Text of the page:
18:20.22N 64:55.43W Homeward Bound!

Lady Corinne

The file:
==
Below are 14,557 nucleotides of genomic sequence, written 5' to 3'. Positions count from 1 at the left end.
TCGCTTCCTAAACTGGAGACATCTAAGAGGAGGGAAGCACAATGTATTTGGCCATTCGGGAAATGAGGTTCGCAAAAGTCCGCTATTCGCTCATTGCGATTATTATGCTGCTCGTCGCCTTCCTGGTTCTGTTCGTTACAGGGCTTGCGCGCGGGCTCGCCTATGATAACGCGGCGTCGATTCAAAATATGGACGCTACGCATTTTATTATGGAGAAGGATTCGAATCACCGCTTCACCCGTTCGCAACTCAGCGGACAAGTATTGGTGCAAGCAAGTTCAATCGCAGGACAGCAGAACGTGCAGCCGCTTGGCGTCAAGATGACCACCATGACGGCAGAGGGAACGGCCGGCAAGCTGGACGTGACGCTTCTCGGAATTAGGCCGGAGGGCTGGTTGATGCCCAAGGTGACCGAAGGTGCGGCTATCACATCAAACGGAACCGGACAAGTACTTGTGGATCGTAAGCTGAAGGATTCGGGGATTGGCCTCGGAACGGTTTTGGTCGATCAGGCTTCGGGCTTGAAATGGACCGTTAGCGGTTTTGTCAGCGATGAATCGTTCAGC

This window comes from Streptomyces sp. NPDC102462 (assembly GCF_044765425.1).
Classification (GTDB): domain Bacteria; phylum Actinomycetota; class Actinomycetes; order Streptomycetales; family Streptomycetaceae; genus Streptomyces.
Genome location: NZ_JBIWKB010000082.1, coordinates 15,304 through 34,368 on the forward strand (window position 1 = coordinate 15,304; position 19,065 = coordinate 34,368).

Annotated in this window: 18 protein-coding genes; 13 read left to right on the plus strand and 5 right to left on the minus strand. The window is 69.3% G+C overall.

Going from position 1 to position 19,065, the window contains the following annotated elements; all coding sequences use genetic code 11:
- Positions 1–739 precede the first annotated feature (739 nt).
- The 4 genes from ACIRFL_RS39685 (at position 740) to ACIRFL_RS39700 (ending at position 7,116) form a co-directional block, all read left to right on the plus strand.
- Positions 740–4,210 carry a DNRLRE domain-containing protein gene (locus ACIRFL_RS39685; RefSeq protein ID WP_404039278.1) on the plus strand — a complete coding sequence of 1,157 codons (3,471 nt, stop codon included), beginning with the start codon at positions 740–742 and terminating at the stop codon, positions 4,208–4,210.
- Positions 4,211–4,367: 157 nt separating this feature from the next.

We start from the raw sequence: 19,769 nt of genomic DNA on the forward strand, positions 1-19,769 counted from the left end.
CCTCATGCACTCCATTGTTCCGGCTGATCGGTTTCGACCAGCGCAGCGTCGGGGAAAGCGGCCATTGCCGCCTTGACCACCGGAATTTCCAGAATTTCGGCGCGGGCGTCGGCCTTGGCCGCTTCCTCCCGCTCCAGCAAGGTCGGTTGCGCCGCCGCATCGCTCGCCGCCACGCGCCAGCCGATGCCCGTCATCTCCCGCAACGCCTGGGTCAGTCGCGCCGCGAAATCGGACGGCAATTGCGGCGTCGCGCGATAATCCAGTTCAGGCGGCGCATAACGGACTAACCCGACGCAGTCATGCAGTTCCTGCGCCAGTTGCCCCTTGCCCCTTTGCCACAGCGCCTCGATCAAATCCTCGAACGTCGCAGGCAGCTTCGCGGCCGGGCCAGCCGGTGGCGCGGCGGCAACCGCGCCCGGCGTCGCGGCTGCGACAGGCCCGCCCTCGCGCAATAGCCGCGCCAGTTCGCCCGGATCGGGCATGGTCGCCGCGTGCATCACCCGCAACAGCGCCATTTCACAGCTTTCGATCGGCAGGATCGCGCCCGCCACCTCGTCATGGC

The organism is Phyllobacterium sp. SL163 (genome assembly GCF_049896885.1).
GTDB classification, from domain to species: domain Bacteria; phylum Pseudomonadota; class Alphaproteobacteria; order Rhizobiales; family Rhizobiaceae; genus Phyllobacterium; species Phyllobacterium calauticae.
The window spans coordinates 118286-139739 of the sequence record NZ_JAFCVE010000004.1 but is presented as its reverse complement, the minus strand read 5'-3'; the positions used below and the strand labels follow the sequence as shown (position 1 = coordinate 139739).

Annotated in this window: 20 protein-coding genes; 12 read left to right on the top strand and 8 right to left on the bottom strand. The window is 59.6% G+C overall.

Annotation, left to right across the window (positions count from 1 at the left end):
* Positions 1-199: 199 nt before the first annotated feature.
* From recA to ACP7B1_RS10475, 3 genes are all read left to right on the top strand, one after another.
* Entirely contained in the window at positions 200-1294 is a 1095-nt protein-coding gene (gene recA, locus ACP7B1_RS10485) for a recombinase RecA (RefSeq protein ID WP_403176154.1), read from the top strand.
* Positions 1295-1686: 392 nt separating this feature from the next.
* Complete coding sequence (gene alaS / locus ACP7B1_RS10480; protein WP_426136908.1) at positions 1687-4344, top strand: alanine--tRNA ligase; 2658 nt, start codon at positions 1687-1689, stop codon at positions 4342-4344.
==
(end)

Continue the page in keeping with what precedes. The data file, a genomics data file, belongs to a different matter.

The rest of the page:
iain and gaynor macalister
Thu 20 May 2010 13:38